Not that long ago, training simulators didn't draw many gee-whizzes in the American military. Sure, they were useful tools, helpful in training aviators, tank commanders, and ship-drivers. And they had come a long way from the primitive joy-sticks hooked to cathode-ray-tube monitors that had begun to appear in the early 1980s.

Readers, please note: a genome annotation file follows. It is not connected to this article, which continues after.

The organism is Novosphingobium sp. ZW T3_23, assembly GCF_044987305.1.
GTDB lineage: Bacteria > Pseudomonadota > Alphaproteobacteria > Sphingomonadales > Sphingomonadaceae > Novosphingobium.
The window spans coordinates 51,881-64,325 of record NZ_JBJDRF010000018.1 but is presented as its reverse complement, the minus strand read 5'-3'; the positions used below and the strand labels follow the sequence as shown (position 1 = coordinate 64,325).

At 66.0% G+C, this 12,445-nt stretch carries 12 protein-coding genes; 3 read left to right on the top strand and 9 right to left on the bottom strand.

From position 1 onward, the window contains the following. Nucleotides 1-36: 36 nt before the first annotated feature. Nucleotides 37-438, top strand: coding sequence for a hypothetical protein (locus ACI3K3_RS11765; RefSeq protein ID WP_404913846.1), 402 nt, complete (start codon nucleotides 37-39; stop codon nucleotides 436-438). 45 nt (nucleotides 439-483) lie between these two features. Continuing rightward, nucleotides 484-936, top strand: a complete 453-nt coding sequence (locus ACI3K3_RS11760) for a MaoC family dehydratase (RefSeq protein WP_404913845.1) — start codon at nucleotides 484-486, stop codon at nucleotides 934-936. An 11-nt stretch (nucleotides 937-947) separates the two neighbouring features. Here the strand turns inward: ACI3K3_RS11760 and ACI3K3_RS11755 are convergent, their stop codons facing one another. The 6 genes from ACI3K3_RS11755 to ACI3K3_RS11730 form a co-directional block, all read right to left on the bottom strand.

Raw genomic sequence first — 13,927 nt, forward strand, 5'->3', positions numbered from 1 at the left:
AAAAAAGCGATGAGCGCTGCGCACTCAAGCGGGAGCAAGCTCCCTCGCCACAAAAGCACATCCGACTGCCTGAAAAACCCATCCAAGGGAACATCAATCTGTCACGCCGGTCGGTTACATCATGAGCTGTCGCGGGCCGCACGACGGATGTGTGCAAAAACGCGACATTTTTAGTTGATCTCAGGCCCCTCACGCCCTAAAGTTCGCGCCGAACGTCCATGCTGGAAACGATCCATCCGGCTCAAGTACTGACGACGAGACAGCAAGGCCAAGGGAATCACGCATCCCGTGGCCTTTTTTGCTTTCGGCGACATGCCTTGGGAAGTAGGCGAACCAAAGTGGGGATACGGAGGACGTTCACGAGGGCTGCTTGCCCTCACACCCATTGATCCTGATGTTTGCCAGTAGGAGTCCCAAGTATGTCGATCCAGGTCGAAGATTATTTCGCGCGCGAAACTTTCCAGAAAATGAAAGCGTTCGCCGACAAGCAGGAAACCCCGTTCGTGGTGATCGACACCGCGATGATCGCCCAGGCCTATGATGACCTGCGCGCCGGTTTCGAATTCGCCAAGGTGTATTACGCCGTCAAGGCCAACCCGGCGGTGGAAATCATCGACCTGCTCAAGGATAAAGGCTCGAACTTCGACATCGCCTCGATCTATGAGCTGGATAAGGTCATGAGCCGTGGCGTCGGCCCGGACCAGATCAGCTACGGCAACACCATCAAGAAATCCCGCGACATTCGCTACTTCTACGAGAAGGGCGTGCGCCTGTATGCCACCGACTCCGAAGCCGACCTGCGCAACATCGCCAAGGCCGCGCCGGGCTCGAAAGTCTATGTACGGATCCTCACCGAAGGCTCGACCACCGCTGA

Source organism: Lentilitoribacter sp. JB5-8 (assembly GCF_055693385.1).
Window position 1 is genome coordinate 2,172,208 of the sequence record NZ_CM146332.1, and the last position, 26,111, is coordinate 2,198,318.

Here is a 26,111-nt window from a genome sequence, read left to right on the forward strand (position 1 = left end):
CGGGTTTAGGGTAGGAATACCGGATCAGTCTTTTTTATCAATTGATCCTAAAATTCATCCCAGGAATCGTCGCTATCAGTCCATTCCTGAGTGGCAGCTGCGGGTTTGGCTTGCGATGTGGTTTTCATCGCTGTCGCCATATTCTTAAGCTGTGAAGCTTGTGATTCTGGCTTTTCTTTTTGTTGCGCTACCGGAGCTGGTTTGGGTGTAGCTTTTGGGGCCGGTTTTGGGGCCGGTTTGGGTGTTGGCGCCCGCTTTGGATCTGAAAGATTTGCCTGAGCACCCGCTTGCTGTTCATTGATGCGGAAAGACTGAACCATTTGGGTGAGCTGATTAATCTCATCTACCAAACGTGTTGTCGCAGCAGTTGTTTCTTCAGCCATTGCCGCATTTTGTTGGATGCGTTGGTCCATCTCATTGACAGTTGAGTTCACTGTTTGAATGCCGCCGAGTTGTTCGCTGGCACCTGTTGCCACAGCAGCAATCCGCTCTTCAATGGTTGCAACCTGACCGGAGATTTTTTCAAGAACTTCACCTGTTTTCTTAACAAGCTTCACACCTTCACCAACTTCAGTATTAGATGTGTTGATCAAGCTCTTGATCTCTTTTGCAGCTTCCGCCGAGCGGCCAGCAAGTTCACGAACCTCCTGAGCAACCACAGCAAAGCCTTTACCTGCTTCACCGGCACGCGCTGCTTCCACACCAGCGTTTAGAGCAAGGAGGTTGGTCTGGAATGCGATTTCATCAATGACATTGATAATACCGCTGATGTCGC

But they also had serious limitations. Many still depended on using actual equipment—a real airplane or tank cockpit, or a re-creation of a ship's bridge—that was costly to put together. The computers they used were sluggish, and the software was primitive, with only middling resolution, not all that realistic. And they provided relatively few options for varying the training scenarios.